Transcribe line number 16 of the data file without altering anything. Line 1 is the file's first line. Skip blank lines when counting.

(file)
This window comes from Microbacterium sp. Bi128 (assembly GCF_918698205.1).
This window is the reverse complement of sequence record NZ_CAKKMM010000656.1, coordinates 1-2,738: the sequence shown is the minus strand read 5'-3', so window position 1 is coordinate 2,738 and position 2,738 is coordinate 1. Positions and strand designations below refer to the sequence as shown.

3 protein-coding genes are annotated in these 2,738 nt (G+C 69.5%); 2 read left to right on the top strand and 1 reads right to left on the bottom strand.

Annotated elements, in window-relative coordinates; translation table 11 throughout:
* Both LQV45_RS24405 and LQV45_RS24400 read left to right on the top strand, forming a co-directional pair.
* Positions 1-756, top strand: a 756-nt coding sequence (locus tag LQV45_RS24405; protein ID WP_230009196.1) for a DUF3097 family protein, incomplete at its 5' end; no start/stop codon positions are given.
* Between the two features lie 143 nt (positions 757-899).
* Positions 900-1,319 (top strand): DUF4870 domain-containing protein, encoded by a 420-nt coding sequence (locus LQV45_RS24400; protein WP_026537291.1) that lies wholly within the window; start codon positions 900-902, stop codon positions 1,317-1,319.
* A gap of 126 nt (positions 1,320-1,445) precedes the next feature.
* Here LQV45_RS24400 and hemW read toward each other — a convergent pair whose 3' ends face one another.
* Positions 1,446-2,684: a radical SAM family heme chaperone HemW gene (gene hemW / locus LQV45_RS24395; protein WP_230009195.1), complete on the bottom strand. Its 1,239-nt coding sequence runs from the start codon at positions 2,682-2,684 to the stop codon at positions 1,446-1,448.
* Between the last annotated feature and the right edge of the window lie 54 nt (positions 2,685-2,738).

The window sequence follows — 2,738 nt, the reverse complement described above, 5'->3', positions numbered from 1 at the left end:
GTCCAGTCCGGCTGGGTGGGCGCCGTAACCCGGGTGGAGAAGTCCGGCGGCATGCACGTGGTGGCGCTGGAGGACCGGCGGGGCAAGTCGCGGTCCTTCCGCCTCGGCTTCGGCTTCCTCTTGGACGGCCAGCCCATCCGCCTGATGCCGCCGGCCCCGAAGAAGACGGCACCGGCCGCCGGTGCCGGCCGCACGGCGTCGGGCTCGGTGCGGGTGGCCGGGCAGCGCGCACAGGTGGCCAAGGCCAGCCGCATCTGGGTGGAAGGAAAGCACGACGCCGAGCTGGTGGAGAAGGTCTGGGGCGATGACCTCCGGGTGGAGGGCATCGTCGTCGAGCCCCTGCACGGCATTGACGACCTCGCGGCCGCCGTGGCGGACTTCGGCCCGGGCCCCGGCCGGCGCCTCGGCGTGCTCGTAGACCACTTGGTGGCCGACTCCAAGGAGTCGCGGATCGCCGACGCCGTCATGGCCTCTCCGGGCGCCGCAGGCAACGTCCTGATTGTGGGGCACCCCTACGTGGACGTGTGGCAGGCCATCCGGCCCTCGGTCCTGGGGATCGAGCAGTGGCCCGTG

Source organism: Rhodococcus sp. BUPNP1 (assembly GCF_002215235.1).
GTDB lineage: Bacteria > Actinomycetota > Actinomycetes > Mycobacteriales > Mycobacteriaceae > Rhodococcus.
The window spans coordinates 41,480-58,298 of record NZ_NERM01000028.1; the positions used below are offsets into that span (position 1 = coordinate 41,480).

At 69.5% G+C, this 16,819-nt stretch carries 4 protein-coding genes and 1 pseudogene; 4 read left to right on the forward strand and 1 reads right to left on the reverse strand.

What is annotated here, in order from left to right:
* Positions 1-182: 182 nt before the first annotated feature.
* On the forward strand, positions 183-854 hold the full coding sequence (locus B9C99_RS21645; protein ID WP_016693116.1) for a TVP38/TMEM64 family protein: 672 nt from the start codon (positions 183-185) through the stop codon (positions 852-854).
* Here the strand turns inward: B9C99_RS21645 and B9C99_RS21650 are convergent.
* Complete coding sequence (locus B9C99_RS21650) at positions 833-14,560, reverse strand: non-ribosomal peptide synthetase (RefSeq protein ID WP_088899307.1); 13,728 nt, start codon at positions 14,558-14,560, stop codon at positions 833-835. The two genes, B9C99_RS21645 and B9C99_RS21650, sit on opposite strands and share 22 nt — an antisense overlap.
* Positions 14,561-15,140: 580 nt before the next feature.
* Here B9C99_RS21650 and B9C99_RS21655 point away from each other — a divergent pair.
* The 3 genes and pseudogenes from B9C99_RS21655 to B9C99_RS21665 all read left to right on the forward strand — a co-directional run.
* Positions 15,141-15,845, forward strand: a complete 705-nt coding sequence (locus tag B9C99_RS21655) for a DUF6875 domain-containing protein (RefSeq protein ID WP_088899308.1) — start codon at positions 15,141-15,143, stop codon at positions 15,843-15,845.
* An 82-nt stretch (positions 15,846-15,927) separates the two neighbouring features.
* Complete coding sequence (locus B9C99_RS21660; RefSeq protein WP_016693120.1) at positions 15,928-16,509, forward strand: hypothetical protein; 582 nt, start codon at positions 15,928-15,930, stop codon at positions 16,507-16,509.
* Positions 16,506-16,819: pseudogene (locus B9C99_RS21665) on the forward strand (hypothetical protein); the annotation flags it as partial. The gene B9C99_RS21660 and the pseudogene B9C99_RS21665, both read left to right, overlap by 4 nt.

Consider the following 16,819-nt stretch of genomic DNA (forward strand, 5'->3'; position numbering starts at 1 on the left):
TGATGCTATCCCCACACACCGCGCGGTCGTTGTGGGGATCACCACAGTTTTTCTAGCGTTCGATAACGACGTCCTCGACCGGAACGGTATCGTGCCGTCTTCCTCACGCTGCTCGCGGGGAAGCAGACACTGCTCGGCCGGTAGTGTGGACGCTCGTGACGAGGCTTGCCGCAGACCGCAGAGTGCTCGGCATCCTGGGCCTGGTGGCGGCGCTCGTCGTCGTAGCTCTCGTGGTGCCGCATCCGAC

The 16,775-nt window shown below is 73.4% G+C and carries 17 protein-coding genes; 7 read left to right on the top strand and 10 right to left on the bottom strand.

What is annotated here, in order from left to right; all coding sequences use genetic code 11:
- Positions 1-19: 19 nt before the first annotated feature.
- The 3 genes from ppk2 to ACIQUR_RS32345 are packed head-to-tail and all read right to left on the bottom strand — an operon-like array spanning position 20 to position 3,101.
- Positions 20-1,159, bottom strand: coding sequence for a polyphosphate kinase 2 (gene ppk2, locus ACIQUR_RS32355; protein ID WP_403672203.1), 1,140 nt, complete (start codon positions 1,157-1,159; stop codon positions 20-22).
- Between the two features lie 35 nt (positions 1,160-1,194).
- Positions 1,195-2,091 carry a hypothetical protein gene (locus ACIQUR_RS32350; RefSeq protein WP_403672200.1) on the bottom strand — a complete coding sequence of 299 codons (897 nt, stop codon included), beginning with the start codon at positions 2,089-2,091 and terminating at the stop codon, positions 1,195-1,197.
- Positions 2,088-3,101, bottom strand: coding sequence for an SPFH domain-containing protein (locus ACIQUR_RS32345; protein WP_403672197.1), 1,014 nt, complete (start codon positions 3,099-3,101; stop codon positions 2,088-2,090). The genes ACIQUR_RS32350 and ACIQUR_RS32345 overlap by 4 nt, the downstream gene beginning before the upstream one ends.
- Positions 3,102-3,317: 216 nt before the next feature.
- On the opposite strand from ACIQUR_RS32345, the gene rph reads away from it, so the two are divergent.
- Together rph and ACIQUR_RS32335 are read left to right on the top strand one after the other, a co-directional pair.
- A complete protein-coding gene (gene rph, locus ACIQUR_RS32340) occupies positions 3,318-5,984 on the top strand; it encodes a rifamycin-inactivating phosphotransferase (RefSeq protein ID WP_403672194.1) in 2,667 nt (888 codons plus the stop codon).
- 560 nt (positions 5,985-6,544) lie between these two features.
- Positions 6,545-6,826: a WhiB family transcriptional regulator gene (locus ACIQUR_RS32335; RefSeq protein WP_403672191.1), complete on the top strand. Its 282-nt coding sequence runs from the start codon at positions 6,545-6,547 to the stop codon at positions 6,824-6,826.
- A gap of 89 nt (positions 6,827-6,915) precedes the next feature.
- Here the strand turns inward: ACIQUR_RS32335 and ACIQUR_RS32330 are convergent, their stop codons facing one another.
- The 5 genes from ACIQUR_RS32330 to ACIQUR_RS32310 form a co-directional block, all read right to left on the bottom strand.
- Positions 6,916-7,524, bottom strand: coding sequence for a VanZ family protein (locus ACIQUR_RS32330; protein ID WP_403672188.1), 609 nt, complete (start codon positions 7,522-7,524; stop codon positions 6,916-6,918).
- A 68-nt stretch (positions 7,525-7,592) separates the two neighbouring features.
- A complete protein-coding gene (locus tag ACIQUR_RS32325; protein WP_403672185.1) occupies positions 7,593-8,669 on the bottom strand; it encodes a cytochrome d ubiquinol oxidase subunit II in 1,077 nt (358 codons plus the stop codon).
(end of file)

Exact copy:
GTDB lineage: Bacteria > Actinomycetota > Actinomycetes > Mycobacteriales > Mycobacteriaceae > Rhodococcus.